US Labour Department said in a statement on Thursday that US wholesale prices rose by 0.3 per cent in August that followed a record gain of 0.6 per cent a month earlier, as food and gasoline prices had declined. Aside from that, US Labour Department had also added at its statement that a clealry obscurous rise in August PPI (Producer Price Index), a critical tracker of inflation before it reaches the end-consumers, had followed the Index’s largest monthly gain since the October of 2018 a month earlier, suggesting a step-down in the inflation indicator reading.
US wholesale prices halved from a month earlier as food and energy costs drop
A moderation in PPI data in August was almost entirely contributed by a 0.4 per cent drop in food costs that marked up the food prices’ third straight monthly decline since a major leapfrog in May, in part due to a telescoped supply chain stemmed off the pandemic outbreak.
Apart from that, since a pandemic resurgence across the densely populated US cities had again kept a majority of US consumers locked at their homes and the energy demand outlooks appear even bleaker than those during the peak of the pandemic outbreak in the United States, US consumers’ energy costs had been edged down by 0.1 per cent in August following three straight months of decent gains.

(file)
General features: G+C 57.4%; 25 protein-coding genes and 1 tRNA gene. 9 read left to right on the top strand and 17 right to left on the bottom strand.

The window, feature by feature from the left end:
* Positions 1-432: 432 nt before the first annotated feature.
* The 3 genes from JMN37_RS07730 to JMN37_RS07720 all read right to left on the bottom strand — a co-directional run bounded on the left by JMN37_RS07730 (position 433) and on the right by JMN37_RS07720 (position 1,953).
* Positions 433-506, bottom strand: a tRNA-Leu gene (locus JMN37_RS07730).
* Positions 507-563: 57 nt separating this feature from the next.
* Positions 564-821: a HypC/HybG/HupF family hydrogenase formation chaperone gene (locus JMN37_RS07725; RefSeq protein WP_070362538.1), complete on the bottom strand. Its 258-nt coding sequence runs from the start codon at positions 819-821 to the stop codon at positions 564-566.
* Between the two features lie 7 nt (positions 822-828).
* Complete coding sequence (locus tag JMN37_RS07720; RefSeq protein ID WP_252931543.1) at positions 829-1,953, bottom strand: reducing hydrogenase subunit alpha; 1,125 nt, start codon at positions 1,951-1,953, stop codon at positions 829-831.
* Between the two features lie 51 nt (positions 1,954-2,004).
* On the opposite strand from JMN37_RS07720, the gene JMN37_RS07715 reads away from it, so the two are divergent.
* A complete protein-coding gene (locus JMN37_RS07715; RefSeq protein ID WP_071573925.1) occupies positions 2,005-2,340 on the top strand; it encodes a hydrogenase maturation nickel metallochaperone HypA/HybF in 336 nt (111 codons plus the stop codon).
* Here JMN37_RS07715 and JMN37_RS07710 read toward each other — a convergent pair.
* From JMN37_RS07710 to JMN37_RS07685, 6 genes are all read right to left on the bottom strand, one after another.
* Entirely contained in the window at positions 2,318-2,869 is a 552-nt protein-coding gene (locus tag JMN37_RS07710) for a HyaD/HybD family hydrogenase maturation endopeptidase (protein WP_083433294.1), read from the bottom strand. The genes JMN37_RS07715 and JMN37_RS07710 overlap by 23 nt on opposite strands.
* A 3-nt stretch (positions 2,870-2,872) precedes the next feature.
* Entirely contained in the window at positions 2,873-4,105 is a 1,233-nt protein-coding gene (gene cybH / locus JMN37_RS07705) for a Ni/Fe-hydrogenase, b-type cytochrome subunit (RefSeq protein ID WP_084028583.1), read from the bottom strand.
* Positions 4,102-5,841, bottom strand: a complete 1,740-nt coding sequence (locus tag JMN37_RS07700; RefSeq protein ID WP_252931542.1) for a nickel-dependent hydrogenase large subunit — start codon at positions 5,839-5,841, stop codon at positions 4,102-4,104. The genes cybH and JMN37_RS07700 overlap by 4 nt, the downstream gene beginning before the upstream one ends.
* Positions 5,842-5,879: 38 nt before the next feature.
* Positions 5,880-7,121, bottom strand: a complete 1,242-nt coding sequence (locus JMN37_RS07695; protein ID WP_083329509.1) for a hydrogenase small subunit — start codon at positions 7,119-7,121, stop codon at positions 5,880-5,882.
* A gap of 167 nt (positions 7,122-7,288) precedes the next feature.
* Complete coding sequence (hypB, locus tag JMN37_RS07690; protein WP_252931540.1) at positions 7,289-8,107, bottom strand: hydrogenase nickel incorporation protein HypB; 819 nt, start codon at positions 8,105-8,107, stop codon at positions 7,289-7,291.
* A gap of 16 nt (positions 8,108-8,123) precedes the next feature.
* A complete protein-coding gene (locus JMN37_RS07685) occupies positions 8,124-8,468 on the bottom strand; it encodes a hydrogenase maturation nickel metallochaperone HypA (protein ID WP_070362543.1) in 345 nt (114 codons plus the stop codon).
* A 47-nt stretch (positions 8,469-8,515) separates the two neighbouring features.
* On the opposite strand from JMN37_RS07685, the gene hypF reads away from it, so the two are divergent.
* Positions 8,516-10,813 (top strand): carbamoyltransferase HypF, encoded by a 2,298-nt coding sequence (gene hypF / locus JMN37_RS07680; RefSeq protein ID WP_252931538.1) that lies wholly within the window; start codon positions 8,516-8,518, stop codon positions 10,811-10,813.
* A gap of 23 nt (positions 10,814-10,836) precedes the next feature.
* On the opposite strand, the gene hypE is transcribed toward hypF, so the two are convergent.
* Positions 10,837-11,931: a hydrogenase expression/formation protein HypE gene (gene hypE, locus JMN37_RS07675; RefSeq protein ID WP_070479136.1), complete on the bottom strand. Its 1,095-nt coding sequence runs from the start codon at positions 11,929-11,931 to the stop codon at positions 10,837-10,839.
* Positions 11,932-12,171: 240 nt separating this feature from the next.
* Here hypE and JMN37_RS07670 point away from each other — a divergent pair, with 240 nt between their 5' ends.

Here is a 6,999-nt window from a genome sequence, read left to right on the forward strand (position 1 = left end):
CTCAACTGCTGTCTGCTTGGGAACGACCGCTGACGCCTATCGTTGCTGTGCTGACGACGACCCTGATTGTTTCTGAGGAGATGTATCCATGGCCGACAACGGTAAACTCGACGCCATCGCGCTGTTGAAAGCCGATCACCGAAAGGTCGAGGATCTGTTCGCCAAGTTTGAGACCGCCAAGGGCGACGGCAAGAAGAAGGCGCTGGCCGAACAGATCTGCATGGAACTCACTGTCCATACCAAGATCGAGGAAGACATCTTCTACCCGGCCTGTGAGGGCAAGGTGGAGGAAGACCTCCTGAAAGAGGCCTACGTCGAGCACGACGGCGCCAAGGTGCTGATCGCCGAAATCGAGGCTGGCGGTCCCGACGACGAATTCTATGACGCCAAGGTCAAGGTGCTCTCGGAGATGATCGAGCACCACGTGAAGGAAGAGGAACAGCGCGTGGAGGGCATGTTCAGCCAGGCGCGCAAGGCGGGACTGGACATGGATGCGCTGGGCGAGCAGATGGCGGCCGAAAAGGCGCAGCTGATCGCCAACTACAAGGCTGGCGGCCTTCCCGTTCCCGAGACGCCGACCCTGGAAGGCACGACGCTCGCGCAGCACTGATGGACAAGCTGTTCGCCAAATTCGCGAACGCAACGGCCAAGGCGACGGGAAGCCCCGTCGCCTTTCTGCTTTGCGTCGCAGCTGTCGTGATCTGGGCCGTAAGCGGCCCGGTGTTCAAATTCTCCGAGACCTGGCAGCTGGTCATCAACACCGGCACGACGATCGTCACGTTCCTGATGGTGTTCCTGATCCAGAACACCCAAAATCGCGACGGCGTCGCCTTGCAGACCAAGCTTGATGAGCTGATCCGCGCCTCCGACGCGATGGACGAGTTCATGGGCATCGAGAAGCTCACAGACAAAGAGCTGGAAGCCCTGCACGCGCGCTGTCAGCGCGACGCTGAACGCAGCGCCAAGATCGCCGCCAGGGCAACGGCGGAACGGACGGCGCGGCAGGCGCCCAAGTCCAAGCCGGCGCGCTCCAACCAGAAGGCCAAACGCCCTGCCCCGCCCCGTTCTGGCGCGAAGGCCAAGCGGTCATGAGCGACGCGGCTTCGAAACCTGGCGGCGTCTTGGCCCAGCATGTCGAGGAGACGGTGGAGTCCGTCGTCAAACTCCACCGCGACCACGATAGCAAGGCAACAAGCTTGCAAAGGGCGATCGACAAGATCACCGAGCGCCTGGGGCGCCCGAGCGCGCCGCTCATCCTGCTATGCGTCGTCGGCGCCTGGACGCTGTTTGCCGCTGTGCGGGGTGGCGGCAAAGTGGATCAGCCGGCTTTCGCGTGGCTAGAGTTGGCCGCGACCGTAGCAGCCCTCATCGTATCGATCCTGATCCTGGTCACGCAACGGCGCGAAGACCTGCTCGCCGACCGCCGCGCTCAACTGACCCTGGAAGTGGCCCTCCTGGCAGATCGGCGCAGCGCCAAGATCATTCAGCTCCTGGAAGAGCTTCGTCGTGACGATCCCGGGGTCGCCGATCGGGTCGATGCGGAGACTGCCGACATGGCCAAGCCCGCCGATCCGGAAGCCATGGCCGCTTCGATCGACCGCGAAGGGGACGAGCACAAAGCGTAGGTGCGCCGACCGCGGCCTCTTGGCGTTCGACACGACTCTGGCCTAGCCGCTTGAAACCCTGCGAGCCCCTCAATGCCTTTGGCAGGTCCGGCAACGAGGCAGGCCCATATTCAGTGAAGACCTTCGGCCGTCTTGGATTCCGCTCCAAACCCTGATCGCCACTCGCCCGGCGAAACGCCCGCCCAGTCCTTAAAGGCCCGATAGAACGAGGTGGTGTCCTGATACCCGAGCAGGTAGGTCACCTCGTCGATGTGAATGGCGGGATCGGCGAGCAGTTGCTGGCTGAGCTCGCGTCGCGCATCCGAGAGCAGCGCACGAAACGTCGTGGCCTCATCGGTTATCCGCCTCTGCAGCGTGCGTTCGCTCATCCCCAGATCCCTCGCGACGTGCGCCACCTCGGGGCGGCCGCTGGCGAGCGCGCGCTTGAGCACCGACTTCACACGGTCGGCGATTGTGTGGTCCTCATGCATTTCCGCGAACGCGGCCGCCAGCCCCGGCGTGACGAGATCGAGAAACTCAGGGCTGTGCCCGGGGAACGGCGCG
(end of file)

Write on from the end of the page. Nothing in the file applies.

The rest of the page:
Meanwhile, as a slowdown in US Producer Price Index compared to the gains of recent months, had been pointing towards a lower-than-anticipated inflation which would allow the US Fed to keep its benchmark interest rate low for an unspecified period of time amid a pandemic bubble hobbling the business investments, adding that the US inflation would likely to remain below US Fed’s target of 2 per cent at least until end-2022, a senior US economist at Oxford Economics, Lydia Boussour said followed by the release of PPI data, “While some see high inflation luring around the corner, we believe there is little scope for prices to heat up meaningfully as the economy continues to only slowly recover from the Covid-19 crisis.
Inflation is likely to remain below 2% well past 2022, reinforcing the Fed’s strong easing bias. ”